7.   End of leave communications.

Communicate with the employee by documenting in writing a summary of the leave dates, type, etc.  Include the last day worked, the dates of FMLA and the date job reinstatement responsibilities ended, extended leave or other reasonable accommodations made, and the date of termination.

If you have questions about FMLA or other leave rights, please call a member of CAI’s Advice and Counsel team at 919-878-9222 or 336-668-7746.

Photo Source: Michael

Five Important Points from CAI’s 2010 Employment and Labor Law Update

Wednesday, May 19th, 2010

More than 350 company executives and HR professionals gathered at the McKimmon Center in Raleigh on May 12 and 13 for CAI’s 2010 Employment and Labor Law Update.  The record-setting crowd heard about the latest changes in federal and state employment laws and what North Carolina employers need to be doing now to address these changes.

The two days were packed full with illuminating information, and there were many participants’ questions answered.  To write about everything that was covered would take two weeks’ worth of daily blog entries.  In lieu of that huge undertaking, here are five important points that were made:

1. A study released in September 2009 regarding wage-and-hour violations is driving the U.S. Department of Labor’s efforts to greatly increase its investigations into such non-compliance.  The study is based on interviews with more than 4,000 “workers in low-wage industries” in New York City, Los Angeles and Chicago.  The results were:

  • 76% of those surveyed worked overtime the previous week but were not paid time-and-a-half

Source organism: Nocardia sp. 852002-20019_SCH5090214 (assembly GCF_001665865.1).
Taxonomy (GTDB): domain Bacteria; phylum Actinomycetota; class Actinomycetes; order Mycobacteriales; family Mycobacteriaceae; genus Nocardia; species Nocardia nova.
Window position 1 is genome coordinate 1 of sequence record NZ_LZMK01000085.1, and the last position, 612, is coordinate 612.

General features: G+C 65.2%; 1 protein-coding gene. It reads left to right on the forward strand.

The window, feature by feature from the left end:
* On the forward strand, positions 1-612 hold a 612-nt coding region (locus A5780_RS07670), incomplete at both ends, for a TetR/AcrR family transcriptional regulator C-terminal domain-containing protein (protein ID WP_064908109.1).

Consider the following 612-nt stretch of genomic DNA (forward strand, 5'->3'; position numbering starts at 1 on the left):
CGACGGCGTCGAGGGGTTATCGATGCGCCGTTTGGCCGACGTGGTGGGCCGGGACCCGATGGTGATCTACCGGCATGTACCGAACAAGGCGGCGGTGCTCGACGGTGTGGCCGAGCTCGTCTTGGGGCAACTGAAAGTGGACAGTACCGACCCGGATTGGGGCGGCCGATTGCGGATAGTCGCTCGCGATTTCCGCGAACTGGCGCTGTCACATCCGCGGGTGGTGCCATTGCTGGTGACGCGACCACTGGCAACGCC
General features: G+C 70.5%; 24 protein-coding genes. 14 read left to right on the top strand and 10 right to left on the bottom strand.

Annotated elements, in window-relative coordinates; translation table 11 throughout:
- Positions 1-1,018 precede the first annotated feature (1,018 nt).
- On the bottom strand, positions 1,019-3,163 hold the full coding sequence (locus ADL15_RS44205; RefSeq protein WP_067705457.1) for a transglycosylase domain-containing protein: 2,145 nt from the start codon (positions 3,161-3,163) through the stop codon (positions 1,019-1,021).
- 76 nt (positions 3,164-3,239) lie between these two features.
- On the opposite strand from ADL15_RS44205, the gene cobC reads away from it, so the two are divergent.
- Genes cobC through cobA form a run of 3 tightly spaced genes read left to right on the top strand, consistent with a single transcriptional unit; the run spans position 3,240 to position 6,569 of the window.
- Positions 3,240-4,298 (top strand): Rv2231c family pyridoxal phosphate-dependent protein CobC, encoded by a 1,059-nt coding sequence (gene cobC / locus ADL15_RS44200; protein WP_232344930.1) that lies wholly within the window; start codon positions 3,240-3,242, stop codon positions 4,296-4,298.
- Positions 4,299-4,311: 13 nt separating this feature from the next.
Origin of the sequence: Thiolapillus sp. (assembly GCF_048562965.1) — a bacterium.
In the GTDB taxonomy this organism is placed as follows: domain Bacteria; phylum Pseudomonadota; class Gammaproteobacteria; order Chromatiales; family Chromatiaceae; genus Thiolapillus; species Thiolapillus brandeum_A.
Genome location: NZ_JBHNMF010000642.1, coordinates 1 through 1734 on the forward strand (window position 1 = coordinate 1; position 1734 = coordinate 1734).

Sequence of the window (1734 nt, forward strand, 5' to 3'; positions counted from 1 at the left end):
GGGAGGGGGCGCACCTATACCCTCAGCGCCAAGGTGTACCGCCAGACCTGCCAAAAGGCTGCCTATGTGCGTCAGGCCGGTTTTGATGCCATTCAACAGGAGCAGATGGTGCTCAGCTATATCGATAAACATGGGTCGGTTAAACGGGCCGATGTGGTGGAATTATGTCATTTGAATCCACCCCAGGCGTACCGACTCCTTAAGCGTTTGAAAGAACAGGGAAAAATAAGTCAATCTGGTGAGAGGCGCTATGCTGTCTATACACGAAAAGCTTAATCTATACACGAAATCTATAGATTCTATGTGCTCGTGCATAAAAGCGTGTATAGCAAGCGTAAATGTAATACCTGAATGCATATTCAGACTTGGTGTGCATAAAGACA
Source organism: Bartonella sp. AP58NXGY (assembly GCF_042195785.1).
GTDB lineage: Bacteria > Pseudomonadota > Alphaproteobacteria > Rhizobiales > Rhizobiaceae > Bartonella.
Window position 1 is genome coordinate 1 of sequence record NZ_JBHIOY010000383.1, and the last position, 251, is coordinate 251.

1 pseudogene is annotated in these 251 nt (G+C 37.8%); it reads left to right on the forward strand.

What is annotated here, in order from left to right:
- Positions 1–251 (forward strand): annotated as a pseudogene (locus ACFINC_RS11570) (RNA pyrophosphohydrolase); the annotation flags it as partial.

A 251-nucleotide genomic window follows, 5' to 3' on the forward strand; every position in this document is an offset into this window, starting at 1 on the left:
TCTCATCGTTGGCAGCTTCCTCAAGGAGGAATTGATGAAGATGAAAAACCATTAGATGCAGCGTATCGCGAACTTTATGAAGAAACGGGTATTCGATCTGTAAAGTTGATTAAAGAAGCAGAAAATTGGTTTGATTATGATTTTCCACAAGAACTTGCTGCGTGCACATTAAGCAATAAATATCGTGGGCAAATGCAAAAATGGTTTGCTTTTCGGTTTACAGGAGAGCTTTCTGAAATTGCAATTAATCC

• 26% were being paid less than minimum wage
  • 69% of workers entitled to a break did not receive the required break time

2. The U.S. Department of Labor is also making a large investment in pursuing the misclassification by employers of independent contractors.  Three steps employers need to take to address this issue in their organization are: conduct a thorough, companywide risk analysis of your independent contractor population; design and implement a comprehensive compliance program; and establish an internal team to implement and monitor the compliance program.

3. Every organization needs to have a social media policy.  The first question to ask is whether to create a positive/empowering policy or a negative/deterring policy?  In other words, do you empower your employees to become ambassadors for your organization, or do you prohibit them from referring to it?

4. One of the most important things an employer can do to avoid violations under the new ADA Amendments Act is to train their supervisors how to respond to an employee’s request for accommodation.

5. Three key tips for avoiding I-9 liability: implement a comprehensive written policy; conduct I-9 audits at least annually; and implement a policy for resolving no-match notices.

Did you attend the 2010 Employment and Labor Law Update?  What important takeaways did you bring back to the office?

Photo Source: srqpix